“All astronomers are amateurs. When it comes to the heavens, there’s only one professional”
What can I say about 1941’s The Wolf Man that I haven’t said before. I love this film. It’s my favorite horror movie, favorite werewolf movie, and one of my top five favorite films of all time. Lon Chaney, Jr. nailed the character of Lawrence Talbot and owned the werewolf for every other classic Universal Horror film that he appeared in as a part of the cast. The film also features Claude Rains, Evelyn Ankers, and Bela Lugosi, three legendary actors in their own right.
The film’s plot is very simple on the surface. Lawrence Talbot, often called Larry, returns home to mourn the loss of his brother with his father, Sir John Talbot (Claude Rains), falls for a lovely local named Gwen (Evelyn Ankers), gets bitten by a werewolf (Bela Lugosi) while attempting to save Gwen’s friend, Jenny (Fay Helm), becomes a werewolf, and is then hunted down by the locals. That sounds pretty basic, right? Well, the story is much deeper than that.
Larry’s relationship with his father is tense, making for some friction between them. Larry spies on Gwen before talking to her and does his best to wedge himself between her and her fiancee, Frank Andrews (Patric Knowles). After being bitten, Larry is offered help from an old gypsy woman named Maleva (Maria Ouspenskaya), but he initially blows her off. This action allows him to become the Wolf Man and ends in murder. Larry then realizes that he truly is a werewolf and he spirals into misery, begging for help.
Larry Talbot is, in my opinion, one of the most complex characters in all of Universal’s classic horror films. Larry isn’t necessarily a likeable character, but Chaney does such a great job of showing us just how miserable the character is that the audience wants him to be saved and feels sorry for him.
I also believe that Claude Rains’ performance never gets the attention that it deserves. He almost steals the movie from Chaney with his performance in my opinion. Evelyn Ankers, who appeared in multiple films with Chaney, also shines in this movie, making Gwen an enjoyable character that deserves almost as much pity as Larry. Her chemistry with Chaney is amazing. Maria Ouspenskaya also deserves some praise for her role as Maleva. The rest of the cast, especially Bela Lugosi and Fay Helm in their limited roles, do a great job of winning over the audience.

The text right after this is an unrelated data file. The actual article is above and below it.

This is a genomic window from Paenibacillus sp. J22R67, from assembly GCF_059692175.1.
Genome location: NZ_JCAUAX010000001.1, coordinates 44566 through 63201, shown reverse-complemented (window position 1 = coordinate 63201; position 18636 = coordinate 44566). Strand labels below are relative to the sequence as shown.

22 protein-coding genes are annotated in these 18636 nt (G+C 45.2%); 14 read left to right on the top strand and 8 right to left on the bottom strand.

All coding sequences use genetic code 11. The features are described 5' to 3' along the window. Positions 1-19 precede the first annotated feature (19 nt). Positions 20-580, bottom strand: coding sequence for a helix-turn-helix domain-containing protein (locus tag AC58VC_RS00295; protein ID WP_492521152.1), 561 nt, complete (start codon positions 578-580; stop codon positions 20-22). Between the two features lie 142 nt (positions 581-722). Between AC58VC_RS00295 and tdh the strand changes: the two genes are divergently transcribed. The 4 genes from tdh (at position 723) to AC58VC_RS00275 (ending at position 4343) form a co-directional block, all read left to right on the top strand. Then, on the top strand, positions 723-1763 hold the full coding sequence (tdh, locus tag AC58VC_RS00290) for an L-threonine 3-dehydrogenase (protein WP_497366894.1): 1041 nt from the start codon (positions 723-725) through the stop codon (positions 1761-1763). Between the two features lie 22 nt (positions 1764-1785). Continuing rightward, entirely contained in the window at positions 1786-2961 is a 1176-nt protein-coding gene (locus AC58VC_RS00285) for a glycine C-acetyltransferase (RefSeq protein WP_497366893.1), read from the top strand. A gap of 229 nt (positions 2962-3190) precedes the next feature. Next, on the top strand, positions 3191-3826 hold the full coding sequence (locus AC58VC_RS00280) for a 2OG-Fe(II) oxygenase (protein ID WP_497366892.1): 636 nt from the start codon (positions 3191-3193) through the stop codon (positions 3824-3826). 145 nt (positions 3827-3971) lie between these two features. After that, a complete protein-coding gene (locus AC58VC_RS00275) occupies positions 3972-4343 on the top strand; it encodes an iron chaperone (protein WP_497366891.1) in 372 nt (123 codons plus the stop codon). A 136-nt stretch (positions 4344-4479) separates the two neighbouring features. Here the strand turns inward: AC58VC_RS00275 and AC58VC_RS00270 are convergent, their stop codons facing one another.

The film’s cinematography is excellent. It works as an additional character in the film in my opinion. It’s atmospheric, spooky, and uses shadows to play with the audience’s mind. Director George Waggner uses interesting angles to show us action without actually showing it to us and this only adds to the atmospheric elements at work in the film.
I love this film. I could talk about it and why I love it until I die. Of all of the Universal Monsters, the Wolf Man is my favorite. If you haven’t seen this film, I highly recommend viewing it. I’ll come over and watch it with you if you’d like. It’s absolutely wonderful.
Well, that’s it. Thirty-one days of classic Universal horror. I hope that you’ve enjoyed reading my posts about these films as much as I’ve enjoyed writing them. I still plan on reviewing games and collector items featuring these classic monsters, so be on the lookout for those posts in the near future.
Thanks for taking this month-long ride with me. Happy Halloween!